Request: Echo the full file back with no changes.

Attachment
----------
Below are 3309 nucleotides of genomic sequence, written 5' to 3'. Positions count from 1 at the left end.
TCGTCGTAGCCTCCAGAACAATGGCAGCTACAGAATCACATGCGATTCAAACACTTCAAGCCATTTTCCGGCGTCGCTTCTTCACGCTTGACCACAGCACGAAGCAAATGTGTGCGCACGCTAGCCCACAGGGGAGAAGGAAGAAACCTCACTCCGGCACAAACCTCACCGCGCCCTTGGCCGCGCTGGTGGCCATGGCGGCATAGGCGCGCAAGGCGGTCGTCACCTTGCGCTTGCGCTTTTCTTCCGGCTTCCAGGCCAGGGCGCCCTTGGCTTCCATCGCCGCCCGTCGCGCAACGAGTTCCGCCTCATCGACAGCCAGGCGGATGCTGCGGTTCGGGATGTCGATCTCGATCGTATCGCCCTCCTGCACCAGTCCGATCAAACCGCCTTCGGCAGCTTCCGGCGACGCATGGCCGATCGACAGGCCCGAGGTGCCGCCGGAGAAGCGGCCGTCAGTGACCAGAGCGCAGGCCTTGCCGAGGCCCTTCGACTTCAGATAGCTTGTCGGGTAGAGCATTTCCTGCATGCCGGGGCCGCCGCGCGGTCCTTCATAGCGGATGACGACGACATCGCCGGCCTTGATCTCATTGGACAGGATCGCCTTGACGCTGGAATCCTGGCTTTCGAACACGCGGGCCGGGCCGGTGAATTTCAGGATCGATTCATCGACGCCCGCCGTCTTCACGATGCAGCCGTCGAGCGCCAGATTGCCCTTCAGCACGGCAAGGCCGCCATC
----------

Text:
Below are 3309 nucleotides of genomic sequence, written 5' to 3'. Positions count from 1 at the left end.
TCGTCGTAGCCTCCAGAACAATGGCAGCTACAGAATCACATGCGATTCAAACACTTCAAGCCATTTTCCGGCGTCGCTTCTTCACGCTTGACCACAGCACGAAGCAAATGTGTGCGCACGCTAGCCCACAGGGGAGAAGGAAGAAACCTCACTCCGGCACAAACCTCACCGCGCCCTTGGCCGCGCTGGTGGCCATGGCGGCATAGGCGCGCAAGGCGGTCGTCACCTTGCGCTTGCGCTTTTCTTCCGGCTTCCAGGCCAGGGCGCCCTTGGCTTCCATCGCCGCCCGTCGCGCAACGAGTTCCGCCTCATCGACAGCCAGGCGGATGCTGCGGTTCGGGATGTCGATCTCGATCGTATCGCCCTCCTGCACCAGTCCGATCAAACCGCCTTCGGCAGCTTCCGGCGACGCATGGCCGATCGACAGGCCCGAGGTGCCGCCGGAGAAGCGGCCGTCAGTGACCAGAGCGCAGGCCTTGCCGAGGCCCTTCGACTTCAGATAGCTTGTCGGGTAGAGCATTTCCTGCATGCCGGGGCCGCCGCGCGGTCCTTCATAGCGGATGACGACGACATCGCCGGCCTTGATCTCATTGGACAGGATCGCCTTGACGCTGGAATCCTGGCTTTCGAACACGCGGGCCGGGCCGGTGAATTTCAGGATCGATTCATCGACGCCCGCCGTCTTCACGATGCAGCCGTCGAGCGCCAGATTGCCCTTCAGCACGGCAAGGCCGCCATC